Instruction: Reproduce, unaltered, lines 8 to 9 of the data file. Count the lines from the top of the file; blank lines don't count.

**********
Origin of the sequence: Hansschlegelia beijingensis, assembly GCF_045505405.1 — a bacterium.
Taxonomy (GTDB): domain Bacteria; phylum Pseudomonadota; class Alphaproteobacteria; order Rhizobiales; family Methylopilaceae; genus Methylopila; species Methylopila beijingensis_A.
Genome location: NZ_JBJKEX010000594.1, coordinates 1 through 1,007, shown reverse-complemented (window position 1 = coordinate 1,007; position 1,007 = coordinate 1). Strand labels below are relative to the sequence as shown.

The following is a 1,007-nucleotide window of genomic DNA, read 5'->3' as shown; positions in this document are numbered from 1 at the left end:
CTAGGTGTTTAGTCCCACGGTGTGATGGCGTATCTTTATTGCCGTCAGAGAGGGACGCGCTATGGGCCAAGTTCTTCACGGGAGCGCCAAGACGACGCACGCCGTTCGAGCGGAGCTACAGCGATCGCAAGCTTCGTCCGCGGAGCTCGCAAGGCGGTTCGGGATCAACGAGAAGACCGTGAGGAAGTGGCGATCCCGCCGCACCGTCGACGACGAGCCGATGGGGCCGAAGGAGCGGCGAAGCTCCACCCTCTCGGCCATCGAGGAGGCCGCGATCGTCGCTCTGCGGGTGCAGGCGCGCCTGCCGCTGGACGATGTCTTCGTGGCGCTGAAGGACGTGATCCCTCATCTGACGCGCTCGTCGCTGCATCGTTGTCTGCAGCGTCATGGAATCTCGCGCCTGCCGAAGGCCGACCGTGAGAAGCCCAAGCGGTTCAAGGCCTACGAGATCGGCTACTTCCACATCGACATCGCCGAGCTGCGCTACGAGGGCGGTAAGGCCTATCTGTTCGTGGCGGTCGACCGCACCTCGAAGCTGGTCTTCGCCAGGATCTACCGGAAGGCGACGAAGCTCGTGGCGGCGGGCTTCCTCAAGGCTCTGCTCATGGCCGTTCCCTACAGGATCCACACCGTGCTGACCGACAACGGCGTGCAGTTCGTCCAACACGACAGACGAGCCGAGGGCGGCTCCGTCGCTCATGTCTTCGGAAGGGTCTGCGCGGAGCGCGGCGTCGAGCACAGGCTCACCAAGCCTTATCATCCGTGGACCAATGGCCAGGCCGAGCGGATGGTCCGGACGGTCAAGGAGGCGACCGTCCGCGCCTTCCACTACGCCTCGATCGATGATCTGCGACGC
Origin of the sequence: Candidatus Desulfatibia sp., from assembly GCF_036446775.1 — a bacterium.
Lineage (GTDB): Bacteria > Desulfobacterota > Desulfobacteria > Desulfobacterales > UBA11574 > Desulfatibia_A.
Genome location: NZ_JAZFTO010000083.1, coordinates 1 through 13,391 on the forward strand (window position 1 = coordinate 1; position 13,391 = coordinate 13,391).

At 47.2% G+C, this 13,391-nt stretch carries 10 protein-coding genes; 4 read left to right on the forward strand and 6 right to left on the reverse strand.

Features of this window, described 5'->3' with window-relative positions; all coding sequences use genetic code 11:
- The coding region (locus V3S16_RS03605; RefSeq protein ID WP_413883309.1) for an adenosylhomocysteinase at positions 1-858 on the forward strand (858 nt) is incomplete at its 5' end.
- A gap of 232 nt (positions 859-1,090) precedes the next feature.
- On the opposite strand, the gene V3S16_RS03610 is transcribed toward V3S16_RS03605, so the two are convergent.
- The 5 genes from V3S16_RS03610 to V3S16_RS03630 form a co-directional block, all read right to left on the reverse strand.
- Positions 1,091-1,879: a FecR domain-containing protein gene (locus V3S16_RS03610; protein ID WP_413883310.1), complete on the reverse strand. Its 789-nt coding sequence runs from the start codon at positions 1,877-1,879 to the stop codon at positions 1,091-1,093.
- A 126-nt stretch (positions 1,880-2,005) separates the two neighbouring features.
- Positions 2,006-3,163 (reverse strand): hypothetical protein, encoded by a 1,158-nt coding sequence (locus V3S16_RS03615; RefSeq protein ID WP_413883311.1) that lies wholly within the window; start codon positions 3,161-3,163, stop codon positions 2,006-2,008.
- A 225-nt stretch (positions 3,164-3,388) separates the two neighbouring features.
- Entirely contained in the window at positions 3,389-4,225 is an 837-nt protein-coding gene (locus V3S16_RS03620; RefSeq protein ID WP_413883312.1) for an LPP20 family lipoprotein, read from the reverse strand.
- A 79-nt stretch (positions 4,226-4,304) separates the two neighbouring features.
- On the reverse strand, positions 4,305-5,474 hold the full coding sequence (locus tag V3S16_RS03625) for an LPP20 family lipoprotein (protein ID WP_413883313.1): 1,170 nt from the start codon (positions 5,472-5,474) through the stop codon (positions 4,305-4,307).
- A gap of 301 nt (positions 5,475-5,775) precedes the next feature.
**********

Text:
Genome location: NZ_JAZFTO010000083.1, coordinates 1 through 13,391 on the forward strand (window position 1 = coordinate 1; position 13,391 = coordinate 13,391).

At 47.2% G+C, this 13,391-nt stretch carries 10 protein-coding genes; 4 read left to right on the forward strand and 6 right to left on the reverse strand.